Depending on the policy, the employee may receive the insurance payout up to the time they can return to work, until they're eligible for retirement, or until they reach age 65.
Many long-term disability policies have waiting periods of 3 to 6 months before benefits are paid. And it's why some people purchase short-term disability insurance too.
Short-term disability insurance covers an individual who's become disabled due to an illness or injury for 60 to 180 days and sometimes up to a year.
Short-term policies typically cover 80% of your gross income during the disability coverage period. Which should allow you to meet most of your monthly expenses.
Examples of when to use it include maternity leave or injuries requiring surgery. Also, for times away from work when illness-related treatments such as chemotherapy are necessary.
Do you have Disability Insurance Coverage?
You may have disability insurance as an employee benefit and not even realize it.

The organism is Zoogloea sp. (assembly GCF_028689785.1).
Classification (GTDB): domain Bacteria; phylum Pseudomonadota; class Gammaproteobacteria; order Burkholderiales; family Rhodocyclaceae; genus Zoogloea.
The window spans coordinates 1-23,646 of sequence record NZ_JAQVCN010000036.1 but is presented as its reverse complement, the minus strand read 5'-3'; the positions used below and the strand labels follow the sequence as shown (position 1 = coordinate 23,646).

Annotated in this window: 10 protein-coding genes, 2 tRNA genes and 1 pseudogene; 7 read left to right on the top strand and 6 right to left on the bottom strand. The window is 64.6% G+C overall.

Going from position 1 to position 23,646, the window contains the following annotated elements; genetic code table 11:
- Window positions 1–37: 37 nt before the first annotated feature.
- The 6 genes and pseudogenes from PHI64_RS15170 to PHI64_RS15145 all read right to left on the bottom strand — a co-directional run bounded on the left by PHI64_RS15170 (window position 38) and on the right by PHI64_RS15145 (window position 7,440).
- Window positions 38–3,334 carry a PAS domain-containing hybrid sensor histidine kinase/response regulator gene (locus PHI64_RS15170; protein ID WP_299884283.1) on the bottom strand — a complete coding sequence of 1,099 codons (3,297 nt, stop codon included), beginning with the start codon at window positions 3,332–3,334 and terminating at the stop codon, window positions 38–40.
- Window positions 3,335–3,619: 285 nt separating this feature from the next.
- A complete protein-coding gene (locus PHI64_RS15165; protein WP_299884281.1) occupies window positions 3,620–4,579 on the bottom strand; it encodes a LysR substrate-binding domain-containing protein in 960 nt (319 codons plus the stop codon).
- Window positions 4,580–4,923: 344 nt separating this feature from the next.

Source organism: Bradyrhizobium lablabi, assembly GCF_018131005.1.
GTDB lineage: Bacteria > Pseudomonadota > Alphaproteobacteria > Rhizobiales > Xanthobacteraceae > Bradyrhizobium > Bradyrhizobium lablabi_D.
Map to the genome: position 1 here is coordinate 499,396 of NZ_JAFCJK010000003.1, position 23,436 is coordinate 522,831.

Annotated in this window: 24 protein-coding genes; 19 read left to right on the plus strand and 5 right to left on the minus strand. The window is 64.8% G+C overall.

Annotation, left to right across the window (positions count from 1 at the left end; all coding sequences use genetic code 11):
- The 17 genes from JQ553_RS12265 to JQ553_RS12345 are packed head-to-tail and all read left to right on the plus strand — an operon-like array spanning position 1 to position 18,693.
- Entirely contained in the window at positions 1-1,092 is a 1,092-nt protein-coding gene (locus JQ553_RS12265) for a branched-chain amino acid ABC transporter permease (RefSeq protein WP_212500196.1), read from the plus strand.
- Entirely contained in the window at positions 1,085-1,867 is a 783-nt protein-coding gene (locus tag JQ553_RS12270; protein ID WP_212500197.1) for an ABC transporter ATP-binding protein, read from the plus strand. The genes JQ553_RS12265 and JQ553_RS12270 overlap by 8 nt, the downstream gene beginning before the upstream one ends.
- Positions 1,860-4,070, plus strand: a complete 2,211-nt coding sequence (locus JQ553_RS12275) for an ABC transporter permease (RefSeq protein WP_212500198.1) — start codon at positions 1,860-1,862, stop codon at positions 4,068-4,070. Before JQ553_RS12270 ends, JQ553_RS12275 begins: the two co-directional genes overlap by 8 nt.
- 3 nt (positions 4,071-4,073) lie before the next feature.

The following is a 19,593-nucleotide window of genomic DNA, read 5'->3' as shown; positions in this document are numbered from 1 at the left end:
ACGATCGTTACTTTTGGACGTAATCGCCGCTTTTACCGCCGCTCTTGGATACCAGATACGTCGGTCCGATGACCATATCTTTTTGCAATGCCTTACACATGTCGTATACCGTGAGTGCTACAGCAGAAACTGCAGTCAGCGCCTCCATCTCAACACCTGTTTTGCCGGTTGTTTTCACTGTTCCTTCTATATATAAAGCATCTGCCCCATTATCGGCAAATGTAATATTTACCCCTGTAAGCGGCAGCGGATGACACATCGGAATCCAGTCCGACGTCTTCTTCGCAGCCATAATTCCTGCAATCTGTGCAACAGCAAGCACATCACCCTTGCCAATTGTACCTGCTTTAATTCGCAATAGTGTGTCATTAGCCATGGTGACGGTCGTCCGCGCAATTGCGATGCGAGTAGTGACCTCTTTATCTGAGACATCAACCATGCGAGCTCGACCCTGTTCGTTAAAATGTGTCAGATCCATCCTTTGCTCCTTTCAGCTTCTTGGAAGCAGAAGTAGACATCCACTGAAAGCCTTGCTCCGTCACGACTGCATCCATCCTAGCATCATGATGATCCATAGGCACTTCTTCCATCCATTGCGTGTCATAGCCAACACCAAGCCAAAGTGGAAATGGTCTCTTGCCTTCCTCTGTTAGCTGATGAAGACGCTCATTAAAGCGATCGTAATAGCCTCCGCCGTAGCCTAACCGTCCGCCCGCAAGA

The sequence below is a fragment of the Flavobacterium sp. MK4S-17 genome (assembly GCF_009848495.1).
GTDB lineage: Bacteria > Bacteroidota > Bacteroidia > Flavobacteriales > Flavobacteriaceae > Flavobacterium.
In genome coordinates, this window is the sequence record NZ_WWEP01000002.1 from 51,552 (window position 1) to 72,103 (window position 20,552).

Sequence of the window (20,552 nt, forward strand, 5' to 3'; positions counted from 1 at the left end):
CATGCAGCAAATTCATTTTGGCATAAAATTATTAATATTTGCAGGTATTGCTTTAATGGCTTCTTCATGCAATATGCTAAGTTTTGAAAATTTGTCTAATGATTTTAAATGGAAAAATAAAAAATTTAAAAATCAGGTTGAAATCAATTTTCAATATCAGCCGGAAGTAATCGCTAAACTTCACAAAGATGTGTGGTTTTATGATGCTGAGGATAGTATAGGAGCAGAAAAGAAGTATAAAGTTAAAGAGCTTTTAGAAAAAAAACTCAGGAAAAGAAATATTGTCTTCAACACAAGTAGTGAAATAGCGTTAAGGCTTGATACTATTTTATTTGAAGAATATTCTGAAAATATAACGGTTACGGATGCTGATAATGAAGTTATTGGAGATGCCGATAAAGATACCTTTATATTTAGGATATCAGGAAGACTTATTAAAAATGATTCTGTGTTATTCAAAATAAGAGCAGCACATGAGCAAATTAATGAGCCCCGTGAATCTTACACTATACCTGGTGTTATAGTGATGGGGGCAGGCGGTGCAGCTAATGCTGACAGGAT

After going through stacks of papers and making all kinds of financial decisions as you “on-board” with a company, asking about disability insurance coverage may have been the furthest thing from your mind.
Some employers cover a basic disability benefit replacing 40 to 50% of your income. Employees may then be offered the opportunity to pay for increasing coverage to higher-income replacements of 60 to 70% of their income.
Maybe you forgot you chose payroll deductions to pay your part of the premium for disability insurance through a group plan offered by your employer.
Take time now to go back and determine your coverage if you have access to disability insurance through work.